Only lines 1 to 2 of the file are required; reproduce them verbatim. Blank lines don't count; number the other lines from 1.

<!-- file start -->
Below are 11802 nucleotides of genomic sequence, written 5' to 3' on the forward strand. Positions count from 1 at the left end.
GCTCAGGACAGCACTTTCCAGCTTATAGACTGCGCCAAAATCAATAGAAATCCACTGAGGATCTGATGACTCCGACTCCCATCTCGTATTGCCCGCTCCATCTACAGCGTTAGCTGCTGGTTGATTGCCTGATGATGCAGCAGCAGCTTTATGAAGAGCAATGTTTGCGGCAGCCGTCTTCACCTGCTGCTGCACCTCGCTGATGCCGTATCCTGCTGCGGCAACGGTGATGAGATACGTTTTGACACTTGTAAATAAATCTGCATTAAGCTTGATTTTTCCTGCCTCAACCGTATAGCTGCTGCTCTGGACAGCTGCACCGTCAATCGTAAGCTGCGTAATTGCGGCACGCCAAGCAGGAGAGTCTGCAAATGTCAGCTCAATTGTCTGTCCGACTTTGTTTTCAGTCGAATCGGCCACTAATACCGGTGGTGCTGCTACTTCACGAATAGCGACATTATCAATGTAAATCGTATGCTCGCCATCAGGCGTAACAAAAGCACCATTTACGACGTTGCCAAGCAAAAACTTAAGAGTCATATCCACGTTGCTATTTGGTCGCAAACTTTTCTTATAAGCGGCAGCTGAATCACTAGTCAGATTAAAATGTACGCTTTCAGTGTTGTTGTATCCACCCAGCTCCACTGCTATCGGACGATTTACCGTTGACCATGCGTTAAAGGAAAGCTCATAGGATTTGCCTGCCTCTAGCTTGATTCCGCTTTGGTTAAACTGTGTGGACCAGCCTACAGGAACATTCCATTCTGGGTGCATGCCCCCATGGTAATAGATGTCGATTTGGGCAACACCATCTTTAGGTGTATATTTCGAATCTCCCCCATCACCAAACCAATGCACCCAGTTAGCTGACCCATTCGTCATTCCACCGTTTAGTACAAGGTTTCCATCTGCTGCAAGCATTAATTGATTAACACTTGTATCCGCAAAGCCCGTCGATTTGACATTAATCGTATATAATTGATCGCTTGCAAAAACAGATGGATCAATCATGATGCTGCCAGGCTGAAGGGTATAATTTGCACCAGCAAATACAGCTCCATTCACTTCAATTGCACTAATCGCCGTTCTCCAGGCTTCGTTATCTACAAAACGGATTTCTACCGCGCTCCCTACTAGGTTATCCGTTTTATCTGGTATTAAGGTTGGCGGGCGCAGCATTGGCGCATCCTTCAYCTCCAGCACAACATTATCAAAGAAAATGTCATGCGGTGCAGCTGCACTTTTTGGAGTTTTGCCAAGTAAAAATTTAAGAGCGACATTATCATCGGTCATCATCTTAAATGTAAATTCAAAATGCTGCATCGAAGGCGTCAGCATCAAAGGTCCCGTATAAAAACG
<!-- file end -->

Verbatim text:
Below are 11802 nucleotides of genomic sequence, written 5' to 3' on the forward strand. Positions count from 1 at the left end.
GCTCAGGACAGCACTTTCCAGCTTATAGACTGCGCCAAAATCAATAGAAATCCACTGAGGATCTGATGACTCCGACTCCCATCTCGTATTGCCCGCTCCATCTACAGCGTTAGCTGCTGGTTGATTGCCTGATGATGCAGCAGCAGCTTTATGAAGAGCAATGTTTGCGGCAGCCGTCTTCACCTGCTGCTGCACCTCGCTGATGCCGTATCCTGCTGCGGCAACGGTGATGAGATACGTTTTGACACTTGTAAATAAATCTGCATTAAGCTTGATTTTTCCTGCCTCAACCGTATAGCTGCTGCTCTGGACAGCTGCACCGTCAATCGTAAGCTGCGTAATTGCGGCACGCCAAGCAGGAGAGTCTGCAAATGTCAGCTCAATTGTCTGTCCGACTTTGTTTTCAGTCGAATCGGCCACTAATACCGGTGGTGCTGCTACTTCACGAATAGCGACATTATCAATGTAAATCGTATGCTCGCCATCAGGCGTAACAAAAGCACCATTTACGACGTTGCCAAGCAAAAACTTAAGAGTCATATCCACGTTGCTATTTGGTCGCAAACTTTTCTTATAAGCGGCAGCTGAATCACTAGTCAGATTAAAATGTACGCTTTCAGTGTTGTTGTATCCACCCAGCTCCACTGCTATCGGACGATTTACCGTTGACCATGCGTTAAAGGAAAGCTCATAGGATTTGCCTGCCTCTAGCTTGATTCCGCTTTGGTTAAACTGTGTGGACCAGCCTACAGGAACATTCCATTCTGGGTGCATGCCCCCATGGTAATAGATGTCGATTTGGGCAACACCATCTTTAGGTGTATATTTCGAATCTCCCCCATCACCAAACCAATGCACCCAGTTAGCTGACCCATTCGTCATTCCACCGTTTAGTACAAGGTTTCCATCTGCTGCAAGCATTAATTGATTAACACTTGTATCCGCAAAGCCCGTCGATTTGACATTAATCGTATATAATTGATCGCTTGCAAAAACAGATGGATCAATCATGATGCTGCCAGGCTGAAGGGTATAATTTGCACCAGCAAATACAGCTCCATTCACTTCAATTGCACTAATCGCCGTTCTCCAGGCTTCGTTATCTACAAAACGGATTTCTACCGCGCTCCCTACTAGGTTATCCGTTTTATCTGGTATTAAGGTTGGCGGGCGCAGCATTGGCGCATCCTTCAYCTCCAGCACAACATTATCAAAGAAAATGTCATGCGGTGCAGCTGCACTTTTTGGAGTTTTGCCAAGTAAAAATTTAAGAGCGACATTATCATCGGTCATCATCTTAAATGTAAATTCAAAATGCTGCATCGAAGGCGTCAGCATCAAAGGTCCCGTATAAAAACG